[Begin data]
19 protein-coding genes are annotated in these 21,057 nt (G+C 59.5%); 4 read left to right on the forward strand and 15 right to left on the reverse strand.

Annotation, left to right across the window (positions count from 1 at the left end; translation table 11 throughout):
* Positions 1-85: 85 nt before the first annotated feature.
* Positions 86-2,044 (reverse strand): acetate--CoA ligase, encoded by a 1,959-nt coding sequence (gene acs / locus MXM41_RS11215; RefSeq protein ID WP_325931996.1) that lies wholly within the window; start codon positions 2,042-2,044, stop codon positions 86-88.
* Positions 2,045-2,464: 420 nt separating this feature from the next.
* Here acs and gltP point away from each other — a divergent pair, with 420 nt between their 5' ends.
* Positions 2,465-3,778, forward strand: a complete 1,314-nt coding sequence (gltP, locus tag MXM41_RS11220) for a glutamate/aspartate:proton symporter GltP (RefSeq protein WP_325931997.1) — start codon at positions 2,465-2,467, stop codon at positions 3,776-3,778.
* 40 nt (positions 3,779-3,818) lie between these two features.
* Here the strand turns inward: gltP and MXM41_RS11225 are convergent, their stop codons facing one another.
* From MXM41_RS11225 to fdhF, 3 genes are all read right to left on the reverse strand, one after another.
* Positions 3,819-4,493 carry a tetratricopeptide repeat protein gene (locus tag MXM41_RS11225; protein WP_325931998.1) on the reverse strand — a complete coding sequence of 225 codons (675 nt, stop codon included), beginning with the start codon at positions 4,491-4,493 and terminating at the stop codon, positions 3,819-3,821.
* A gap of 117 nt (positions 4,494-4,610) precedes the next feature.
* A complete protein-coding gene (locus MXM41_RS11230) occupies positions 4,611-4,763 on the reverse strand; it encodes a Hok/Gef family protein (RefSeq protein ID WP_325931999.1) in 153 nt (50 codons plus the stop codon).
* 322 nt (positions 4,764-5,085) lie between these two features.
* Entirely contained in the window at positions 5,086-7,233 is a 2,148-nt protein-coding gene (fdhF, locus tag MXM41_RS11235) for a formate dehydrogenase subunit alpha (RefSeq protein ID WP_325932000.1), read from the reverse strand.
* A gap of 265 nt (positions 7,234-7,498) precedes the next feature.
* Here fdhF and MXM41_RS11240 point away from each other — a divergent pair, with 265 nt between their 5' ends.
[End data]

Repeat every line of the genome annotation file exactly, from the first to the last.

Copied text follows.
19 protein-coding genes are annotated in these 21,057 nt (G+C 59.5%); 4 read left to right on the forward strand and 15 right to left on the reverse strand.

Annotation, left to right across the window (positions count from 1 at the left end; translation table 11 throughout):
* Positions 1-85: 85 nt before the first annotated feature.
* Positions 86-2,044 (reverse strand): acetate--CoA ligase, encoded by a 1,959-nt coding sequence (gene acs / locus MXM41_RS11215; RefSeq protein ID WP_325931996.1) that lies wholly within the window; start codon positions 2,042-2,044, stop codon positions 86-88.
* Positions 2,045-2,464: 420 nt separating this feature from the next.
* Here acs and gltP point away from each other — a divergent pair, with 420 nt between their 5' ends.
* Positions 2,465-3,778, forward strand: a complete 1,314-nt coding sequence (gltP, locus tag MXM41_RS11220) for a glutamate/aspartate:proton symporter GltP (RefSeq protein WP_325931997.1) — start codon at positions 2,465-2,467, stop codon at positions 3,776-3,778.
* 40 nt (positions 3,779-3,818) lie between these two features.
* Here the strand turns inward: gltP and MXM41_RS11225 are convergent, their stop codons facing one another.
* From MXM41_RS11225 to fdhF, 3 genes are all read right to left on the reverse strand, one after another.
* Positions 3,819-4,493 carry a tetratricopeptide repeat protein gene (locus tag MXM41_RS11225; protein WP_325931998.1) on the reverse strand — a complete coding sequence of 225 codons (675 nt, stop codon included), beginning with the start codon at positions 4,491-4,493 and terminating at the stop codon, positions 3,819-3,821.
* A gap of 117 nt (positions 4,494-4,610) precedes the next feature.
* A complete protein-coding gene (locus MXM41_RS11230) occupies positions 4,611-4,763 on the reverse strand; it encodes a Hok/Gef family protein (RefSeq protein ID WP_325931999.1) in 153 nt (50 codons plus the stop codon).
* 322 nt (positions 4,764-5,085) lie between these two features.
* Entirely contained in the window at positions 5,086-7,233 is a 2,148-nt protein-coding gene (fdhF, locus tag MXM41_RS11235) for a formate dehydrogenase subunit alpha (RefSeq protein ID WP_325932000.1), read from the reverse strand.
* A gap of 265 nt (positions 7,234-7,498) precedes the next feature.
* Here fdhF and MXM41_RS11240 point away from each other — a divergent pair, with 265 nt between their 5' ends.